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The State of Child Protection in Ghana
It has been almost 30 years (1990) since Ghana ratified the UN Convention on the Rights of the Child (UNCRC), the first nation to do so. Since then, the country has put in place different legislations and institutional frameworks including the Children’s Act, 1998 (Act 560), to ensure the adequate care and protection of children. Constituting the largest population group (38%),
many Ghanaian children still engage in child labour, streetism and other livelihood activities that expose them to child abuse and exploitation, trafficking and modern-day slavery, among others.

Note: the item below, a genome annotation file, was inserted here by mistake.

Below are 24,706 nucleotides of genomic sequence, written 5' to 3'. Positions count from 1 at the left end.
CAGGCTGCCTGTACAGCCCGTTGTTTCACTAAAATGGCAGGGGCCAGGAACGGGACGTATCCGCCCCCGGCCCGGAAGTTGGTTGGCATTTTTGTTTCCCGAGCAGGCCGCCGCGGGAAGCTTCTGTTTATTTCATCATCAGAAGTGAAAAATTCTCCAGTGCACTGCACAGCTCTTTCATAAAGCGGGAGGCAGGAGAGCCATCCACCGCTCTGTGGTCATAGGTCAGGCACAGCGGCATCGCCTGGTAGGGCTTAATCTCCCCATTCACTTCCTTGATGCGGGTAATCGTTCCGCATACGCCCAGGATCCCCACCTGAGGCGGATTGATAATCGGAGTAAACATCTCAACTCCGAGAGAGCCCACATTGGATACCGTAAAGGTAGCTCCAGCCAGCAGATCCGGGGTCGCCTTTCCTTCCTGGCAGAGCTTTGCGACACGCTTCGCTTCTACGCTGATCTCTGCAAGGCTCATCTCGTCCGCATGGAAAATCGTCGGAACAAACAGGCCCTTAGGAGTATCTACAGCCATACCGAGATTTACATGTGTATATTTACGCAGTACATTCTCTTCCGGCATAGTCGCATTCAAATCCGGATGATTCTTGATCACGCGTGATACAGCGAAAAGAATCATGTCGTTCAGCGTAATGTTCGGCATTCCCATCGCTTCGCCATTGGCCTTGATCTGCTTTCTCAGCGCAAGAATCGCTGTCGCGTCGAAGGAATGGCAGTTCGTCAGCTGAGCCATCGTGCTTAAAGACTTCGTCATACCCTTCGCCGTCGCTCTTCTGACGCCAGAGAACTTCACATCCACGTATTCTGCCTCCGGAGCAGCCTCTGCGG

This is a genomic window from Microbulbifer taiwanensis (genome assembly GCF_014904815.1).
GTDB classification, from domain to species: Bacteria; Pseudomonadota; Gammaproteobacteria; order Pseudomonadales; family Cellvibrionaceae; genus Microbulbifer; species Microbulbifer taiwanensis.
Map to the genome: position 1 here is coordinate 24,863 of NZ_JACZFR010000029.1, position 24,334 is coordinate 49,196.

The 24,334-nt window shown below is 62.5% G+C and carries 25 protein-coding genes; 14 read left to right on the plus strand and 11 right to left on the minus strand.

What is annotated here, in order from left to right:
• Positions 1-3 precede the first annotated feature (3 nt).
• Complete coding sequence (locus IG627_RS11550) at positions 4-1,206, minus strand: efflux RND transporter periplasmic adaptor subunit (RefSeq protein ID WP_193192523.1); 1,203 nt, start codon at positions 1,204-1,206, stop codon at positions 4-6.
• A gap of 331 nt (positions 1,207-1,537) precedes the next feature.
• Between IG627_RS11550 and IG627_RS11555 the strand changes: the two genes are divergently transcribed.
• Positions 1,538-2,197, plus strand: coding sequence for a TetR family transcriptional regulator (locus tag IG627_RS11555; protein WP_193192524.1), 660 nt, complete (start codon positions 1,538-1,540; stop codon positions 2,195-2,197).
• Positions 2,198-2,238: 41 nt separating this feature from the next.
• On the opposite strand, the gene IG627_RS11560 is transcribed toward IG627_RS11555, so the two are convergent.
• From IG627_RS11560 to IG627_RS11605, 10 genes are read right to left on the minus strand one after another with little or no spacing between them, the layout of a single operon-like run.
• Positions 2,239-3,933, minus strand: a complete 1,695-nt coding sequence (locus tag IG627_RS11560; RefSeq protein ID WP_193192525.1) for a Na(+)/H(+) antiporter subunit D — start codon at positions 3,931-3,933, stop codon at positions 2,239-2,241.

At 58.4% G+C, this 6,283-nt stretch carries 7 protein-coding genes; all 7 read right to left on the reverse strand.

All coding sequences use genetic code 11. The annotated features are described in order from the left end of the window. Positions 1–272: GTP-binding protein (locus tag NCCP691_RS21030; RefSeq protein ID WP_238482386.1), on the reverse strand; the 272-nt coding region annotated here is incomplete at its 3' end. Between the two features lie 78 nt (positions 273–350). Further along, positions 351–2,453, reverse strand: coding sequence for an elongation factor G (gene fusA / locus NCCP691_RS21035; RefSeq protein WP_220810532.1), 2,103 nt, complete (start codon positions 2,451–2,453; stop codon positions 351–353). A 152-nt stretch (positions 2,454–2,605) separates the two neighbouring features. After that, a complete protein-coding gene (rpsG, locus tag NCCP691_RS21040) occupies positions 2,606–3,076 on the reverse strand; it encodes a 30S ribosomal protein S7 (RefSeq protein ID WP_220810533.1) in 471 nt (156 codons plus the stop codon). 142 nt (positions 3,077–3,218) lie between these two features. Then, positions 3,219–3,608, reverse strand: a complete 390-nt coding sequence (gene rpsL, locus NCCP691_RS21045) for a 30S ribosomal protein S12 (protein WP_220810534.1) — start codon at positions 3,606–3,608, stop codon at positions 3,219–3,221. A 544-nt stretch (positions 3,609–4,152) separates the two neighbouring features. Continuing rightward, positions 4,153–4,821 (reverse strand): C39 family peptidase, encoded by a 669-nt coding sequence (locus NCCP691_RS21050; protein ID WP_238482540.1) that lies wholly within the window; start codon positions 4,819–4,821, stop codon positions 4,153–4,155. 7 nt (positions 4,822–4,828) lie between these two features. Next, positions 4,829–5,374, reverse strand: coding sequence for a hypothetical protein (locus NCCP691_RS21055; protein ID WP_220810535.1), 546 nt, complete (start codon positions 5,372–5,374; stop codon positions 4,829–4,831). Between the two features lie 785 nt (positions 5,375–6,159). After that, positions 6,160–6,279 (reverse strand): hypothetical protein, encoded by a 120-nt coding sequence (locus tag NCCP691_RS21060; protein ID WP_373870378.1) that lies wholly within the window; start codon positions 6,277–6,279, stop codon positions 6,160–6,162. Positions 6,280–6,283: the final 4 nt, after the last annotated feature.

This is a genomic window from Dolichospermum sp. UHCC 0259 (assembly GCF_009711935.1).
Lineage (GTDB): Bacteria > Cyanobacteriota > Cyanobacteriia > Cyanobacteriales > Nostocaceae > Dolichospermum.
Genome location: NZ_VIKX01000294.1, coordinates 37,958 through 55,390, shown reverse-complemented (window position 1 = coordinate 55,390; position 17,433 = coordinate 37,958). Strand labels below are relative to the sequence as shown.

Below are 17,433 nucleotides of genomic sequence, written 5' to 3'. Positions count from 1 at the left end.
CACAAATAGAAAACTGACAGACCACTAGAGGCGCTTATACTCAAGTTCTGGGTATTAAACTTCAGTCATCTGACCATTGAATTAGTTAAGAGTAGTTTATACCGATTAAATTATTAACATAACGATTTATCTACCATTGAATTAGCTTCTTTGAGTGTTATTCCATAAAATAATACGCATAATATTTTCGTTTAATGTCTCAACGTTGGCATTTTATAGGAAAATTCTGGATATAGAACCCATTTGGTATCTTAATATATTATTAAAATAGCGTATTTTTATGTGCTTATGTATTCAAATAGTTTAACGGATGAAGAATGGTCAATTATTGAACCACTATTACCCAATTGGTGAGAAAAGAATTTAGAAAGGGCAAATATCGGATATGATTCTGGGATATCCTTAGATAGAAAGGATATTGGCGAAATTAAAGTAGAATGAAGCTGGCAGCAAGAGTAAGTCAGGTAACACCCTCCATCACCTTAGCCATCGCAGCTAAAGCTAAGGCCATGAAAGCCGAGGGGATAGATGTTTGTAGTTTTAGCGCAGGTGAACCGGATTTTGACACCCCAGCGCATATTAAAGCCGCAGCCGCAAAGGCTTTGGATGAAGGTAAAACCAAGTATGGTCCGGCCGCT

Whilst scattered research abounds on the different issues concerning children in or at risk of contact with the child protection system, there are few reports on the state of child protection in Ghana as this study does. This four-part study aims to bridge the gaps in the literature through a selection of crosscutting issues concerning the wellbeing of children, and the current state of the child protection system in Ghana. The study is divided into sections: child work and livelihoods; child abuse and its nexus to cultural practices; child protection institutions; and an analysis on child online protection and Participatory Development Associates (PDA) child abuse tracker.